HARD LUCK

Film Notes

It is well-known that Hard Luck has been missing for over half a century. Buster Keaton always had a weakness for it, as he revealed in the famous interview with Robert Franklin, in 1958. He never knew that the Cineteca Italiana in Milan owned an (incomplete) copy with the misleading title Nel paese degli armadilli (literally In Armadillo Country), nor that a decade after the first restoration carried out in 1987 by Kevin Brownlow and David Gill, new materials would emerge to finally reveal the impossible gag Keaton kept describing. After so long, the echo of laughter was still loud and clear in his memory: “the audience would be laughing getting into their cars, out in the parking lots… and if they stayed in there and watched the feature picture coming on, they’d still be laughing at the middle of the next reel of the feature.” His final dive – reminiscent and yet antithetical to his attempted suicide in The Electric House – is shown in a very Keatonian shot with no cuts. It is an impossible dive, a round trip to the other side of the world.

Cecilia Cenciarelli

Cast and Credits

Scen.: Buster Keaton, Eddie Cline. F.: Elgin Lessley. Int.: Buster Keaton (giovane triste), Virginia Fox (giovane donna), Joe Roberts (capo dei banditi), Bull Montana (marito della giovane donna). Prod.: Joseph M. Schenck per Comique Film Corporation. DCP. Bn.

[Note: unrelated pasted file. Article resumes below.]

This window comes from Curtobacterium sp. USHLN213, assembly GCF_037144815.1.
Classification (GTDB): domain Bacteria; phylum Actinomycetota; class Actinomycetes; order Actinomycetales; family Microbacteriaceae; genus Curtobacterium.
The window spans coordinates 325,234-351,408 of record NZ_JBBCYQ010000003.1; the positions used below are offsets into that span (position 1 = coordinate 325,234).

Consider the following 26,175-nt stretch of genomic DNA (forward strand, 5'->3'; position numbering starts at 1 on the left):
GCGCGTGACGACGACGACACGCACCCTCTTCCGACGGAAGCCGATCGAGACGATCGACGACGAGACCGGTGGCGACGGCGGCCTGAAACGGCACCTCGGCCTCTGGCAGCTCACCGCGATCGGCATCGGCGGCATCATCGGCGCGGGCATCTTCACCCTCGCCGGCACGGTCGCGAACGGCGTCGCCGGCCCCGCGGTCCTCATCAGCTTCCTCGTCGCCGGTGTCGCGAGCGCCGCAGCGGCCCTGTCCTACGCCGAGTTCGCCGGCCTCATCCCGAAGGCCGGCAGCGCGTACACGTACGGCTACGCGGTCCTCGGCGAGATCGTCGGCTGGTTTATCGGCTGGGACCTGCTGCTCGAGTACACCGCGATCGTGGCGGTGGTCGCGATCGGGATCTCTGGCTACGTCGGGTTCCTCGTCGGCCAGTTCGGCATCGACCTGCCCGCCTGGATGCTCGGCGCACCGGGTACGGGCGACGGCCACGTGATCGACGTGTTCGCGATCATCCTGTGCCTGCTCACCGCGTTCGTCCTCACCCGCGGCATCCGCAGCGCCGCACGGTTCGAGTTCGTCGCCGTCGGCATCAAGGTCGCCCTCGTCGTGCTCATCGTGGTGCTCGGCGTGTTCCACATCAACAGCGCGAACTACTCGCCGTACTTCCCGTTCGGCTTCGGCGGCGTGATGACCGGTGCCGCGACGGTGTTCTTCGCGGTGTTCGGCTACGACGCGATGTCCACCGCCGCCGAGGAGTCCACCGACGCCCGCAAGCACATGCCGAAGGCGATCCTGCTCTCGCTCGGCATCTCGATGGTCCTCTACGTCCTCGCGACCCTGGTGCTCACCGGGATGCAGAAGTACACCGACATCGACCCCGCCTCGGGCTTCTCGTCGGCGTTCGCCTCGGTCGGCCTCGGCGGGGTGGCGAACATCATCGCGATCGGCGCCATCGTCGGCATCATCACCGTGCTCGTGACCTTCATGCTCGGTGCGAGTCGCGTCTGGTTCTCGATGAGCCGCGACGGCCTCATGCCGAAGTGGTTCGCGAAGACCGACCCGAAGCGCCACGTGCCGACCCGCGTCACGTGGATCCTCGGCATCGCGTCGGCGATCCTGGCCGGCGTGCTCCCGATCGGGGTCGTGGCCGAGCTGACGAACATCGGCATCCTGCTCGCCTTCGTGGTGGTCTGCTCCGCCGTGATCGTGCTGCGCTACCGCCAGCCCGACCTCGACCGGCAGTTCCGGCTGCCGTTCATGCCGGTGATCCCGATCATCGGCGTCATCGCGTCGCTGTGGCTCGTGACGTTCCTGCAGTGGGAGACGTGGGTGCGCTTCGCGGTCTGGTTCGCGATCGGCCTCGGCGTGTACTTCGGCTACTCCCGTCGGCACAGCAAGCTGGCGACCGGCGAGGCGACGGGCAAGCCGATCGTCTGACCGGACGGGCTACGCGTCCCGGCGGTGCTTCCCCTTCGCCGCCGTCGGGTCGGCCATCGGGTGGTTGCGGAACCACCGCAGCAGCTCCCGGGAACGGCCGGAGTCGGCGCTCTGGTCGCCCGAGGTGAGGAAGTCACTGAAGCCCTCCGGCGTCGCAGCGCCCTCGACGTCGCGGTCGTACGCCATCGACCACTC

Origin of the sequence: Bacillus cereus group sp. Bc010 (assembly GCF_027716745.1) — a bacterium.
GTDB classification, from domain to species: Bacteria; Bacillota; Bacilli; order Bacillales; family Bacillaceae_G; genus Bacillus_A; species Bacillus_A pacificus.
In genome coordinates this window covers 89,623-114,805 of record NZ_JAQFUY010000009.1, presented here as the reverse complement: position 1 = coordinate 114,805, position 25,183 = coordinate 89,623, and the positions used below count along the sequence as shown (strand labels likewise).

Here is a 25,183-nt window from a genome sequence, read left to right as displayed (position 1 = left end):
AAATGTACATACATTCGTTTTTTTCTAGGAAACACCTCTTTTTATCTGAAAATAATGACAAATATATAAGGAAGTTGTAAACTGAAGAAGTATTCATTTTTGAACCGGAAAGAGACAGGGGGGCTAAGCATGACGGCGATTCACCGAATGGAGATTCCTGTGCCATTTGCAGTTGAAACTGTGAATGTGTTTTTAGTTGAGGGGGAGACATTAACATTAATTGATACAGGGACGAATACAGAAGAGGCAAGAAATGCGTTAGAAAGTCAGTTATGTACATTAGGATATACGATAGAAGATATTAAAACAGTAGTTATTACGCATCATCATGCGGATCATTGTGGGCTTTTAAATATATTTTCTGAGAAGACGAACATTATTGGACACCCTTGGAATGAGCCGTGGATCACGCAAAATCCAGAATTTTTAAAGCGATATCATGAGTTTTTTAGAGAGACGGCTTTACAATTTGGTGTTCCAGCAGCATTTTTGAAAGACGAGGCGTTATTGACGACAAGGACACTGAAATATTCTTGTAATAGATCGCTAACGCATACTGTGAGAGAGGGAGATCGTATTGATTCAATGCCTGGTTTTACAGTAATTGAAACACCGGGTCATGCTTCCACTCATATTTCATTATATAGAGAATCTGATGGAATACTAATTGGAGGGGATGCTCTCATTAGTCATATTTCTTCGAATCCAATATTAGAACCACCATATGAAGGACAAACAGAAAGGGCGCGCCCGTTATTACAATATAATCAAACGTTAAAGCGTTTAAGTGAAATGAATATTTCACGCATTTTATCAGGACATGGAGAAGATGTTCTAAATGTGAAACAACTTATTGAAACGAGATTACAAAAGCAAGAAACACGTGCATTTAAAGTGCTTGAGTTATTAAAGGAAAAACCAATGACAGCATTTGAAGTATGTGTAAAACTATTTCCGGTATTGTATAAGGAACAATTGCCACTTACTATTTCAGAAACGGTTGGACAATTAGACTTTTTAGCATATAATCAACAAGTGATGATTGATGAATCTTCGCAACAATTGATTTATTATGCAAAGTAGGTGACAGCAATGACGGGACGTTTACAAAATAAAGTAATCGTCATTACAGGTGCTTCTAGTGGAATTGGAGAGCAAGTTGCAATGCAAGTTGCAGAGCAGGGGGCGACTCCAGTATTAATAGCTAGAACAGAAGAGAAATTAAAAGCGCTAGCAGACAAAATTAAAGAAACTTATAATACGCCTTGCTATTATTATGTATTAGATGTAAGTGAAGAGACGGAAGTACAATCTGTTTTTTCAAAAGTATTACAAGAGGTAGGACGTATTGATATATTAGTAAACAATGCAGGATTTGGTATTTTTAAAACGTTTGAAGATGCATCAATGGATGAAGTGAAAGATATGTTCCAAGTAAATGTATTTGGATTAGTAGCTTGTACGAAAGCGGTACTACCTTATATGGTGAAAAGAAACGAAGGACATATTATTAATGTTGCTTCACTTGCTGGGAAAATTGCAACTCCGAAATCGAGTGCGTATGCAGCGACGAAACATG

THE ELECTRIC HOUSE

Film Notes

Buster Keaton was a great visionary architect. In every corner of the homes he conceived, lurks a limitless imagination as well as a lucid and implacable vision of America and its paradoxes. Whereas One Week ridiculed the mass production of prefabricated houses – extremely popular since the 1910s – available from Sears Modern Homes catalogue and shipped by mail, The Electric House looks like an extension of the machine-house (as Deleuze defined it) of The Scarecrow, a one-room full of gears in which each piece is combined with (and complicated by) another. This time the target of Keaton’s genius is technological progress, the quintessential American home extensively equipped with facilities and amenities: a state-of-the-art plumbing system, electricity in all rooms and an ultra-modern kitchen. But also escalators, electric food conveyors, a pool-emptying device and other appliances. However, the system does not last long, and the apparently benign and super-functional domestic space begins to revolt, transforming the home-owner’s bourgeois dream into a tangle of crazy mechanisms that cannot be controlled by humans.

Cecilia Cenciarelli

 

For the restoration of The Electric House eight elements –preserved by the Cohen Film Collection – were inspected, digitised and compared. The reconstruction used a fourth generation dupe negative (CO_COLU_DN_RR593) and a third generation dupe positive (CO_COLU_DP_BND40).

Cast and Credits

Scen.: Buster Keaton, Eddie Cline. F.: Elgin Lessley. Int.: Buster Keaton (giovane laureato in botanica scelto come ingegnere), Virginia Fox (giovane donna), Joe Roberts (preside di facoltà e padre della giovane). Prod.: Joseph M. Schenck per Buster Keaton Productions. DCP. Bn.